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Am Fam Physician. 2019;100(4):244-245

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Clinical Question

Is cognitive behavior therapy (CBT) an effective treatment for postpartum depression?

Evidence-Based Answer

In women with postpartum depression, the addition of CBT reduces depressive symptoms more effectively than usual care alone (medication and other therapies), with a medium effect size at the end of the intervention and a residual small effect size six months later. (Strength of Recommendation: B, based on a meta-analysis of low-quality randomized controlled trials [RCTs] and two additional small RCTs.)

Evidence Summary

A 2016 systematic review and meta-analysis of 10 RCTs (N = 1,324) examined the effectiveness of psychological therapies (including but not limited to CBT) for postpartum depression compared with usual treatment.1 Women with postpartum depression who had infants younger than 12 months were recruited from primary care settings. CBT was delivered in 30-to 120-minute group or individual sessions (frequency not reported) by trained clinicians over one to eight months. Usual treatment included antidepressants, referral to subspecialists, continuation of preexisting counseling, or wait list control. Depression symptoms were measured by the Edinburgh Postnatal Depression Scale (EPDS; score range: 0 to 30) or the Beck Depression Inventory-II (BDI-II; score range: 0 to 63). An EPDS score of 12 or greater or a BDI-II score of 10 or greater was diagnostic for depression. Symptoms were assessed immediately after the intervention in all studies, and some studies included a final assessment up to five years later. Compared with usual treatment, patients receiving CBT had a reduction in depression symptoms immediately after the intervention (six trials; N = 616; standardized mean difference [SMD] = −0.36; 95% CI, −0.52 to −0.21). (An SMD of 0.80 or greater is considered a large effect, 0.50 is a medium effect, and 0.20 is a small effect.) At a median follow-up of six months, any psychological intervention reduced depression symptoms compared with usual treatment (four trials; N = 516; SMD = −0.21; 95% CI, −0.37 to −0.05); of note, 73% of the patients in the intervention group received CBT. Limitations included high attrition rates and potential confounding from concomitant medication use.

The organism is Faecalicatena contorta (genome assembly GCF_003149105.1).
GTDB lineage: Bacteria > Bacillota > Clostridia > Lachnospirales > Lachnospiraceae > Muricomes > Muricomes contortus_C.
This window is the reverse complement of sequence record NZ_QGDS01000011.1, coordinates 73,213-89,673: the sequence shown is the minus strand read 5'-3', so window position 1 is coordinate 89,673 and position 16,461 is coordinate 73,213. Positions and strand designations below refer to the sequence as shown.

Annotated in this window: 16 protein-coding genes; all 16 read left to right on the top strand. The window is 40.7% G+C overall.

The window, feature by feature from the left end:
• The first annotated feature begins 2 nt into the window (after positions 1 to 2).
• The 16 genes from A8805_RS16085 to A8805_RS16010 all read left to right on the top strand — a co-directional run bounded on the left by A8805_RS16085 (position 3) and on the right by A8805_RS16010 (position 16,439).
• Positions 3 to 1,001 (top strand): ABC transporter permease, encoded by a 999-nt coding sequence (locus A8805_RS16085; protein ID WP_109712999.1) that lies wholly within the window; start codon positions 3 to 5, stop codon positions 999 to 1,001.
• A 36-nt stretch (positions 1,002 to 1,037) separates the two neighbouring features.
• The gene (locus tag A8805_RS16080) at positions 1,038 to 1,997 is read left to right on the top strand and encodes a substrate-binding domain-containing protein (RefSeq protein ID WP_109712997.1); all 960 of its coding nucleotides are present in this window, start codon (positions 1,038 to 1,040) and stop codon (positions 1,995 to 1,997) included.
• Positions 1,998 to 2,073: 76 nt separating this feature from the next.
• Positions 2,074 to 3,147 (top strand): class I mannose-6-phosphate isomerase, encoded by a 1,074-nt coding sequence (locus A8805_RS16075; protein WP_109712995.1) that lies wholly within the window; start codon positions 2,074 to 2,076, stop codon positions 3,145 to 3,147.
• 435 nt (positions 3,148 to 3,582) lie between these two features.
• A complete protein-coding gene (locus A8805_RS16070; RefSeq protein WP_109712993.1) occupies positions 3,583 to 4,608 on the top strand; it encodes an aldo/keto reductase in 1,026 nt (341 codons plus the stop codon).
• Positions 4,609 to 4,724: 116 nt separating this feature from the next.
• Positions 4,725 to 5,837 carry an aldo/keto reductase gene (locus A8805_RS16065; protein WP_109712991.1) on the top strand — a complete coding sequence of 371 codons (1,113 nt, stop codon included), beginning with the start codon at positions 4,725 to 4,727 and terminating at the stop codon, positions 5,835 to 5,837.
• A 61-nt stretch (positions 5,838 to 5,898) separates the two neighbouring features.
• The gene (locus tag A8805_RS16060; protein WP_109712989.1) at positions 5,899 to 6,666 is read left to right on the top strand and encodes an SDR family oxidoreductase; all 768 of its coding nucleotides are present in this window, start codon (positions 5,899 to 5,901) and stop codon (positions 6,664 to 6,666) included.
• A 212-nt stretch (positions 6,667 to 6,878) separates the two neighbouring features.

A 2014 RCT (N = 213) that was not included in the 2016 meta-analysis compared the effect of CBT in combination with systemic family therapy (which addresses an individual as part of multiple familial relationships) vs. usual care in patients with mild to moderate postpartum depression.2 Investigators enrolled primiparous Chinese women 19 to 40 years of age who were presenting for postpartum care up to 42 days after delivery of a singleton infant. Participants must have had depression lasting at least two weeks at presentation. CBT was delivered by certified counselors in the form of weekly 60-minute sessions over 13 weeks beginning two months after delivery. Additional follow-up assessments occurred six, 12, 18, and 24 months after delivery. Before the intervention, there were no significant differences in EPDS scores between the groups. Compared with usual care, the combination of CBT and systemic family therapy decreased EPDS scores from the end of the intervention until 24 months after delivery (Table 1).2 A 4-point difference was considered statistically significant.

Postintervention follow-up pointCognitive behavior therapy plus systemic
family therapy (% reduction)
Usual care (% reduction)P value
Immediately229< .01
6 months3220< .01
12 months4127< .01
18 months4531< .01
24 months4229< .01

A 2015 RCT (N = 45) published after the 2016 meta-analysis was completed evaluated the effectiveness of group CBT alone vs. in combination with sertraline (Zoloft) in the treatment of post-partum depression.3 The trial included postpartum women (parity undefined) 19 to 40 years of age who had been diagnosed with depression based on an EPDS score of 13 or greater. The trial included three arms: group CBT monotherapy (12 weeks of therapy with five to 10 women in each weekly session), sertraline monotherapy (50 to 200 mg daily), and CBT plus sertraline. Patients completed the BDI-II weekly during the 12 weeks of treatment and again at 24 weeks after study initiation. There were no statistically significant differences among the groups at any point, and all three groups improved vs. baseline. Small sample size and noncompliance with treatment in the sertraline arm were key limitations of the study, as was the large number of women who declined to participate.

Copyright © Family Physicians Inquiries Network. Used with permission.

Help Desk Answers provides answers to questions submitted by practicing family physicians to the Family Physicians Inquiries Network (FPIN). Members of the network select questions based on their relevance to family medicine. Answers are drawn from an approved set of evidence-based resources and undergo peer review. The strength of recommendations and the level of evidence for individual studies are rated using criteria developed by the Evidence-Based Medicine Working Group (

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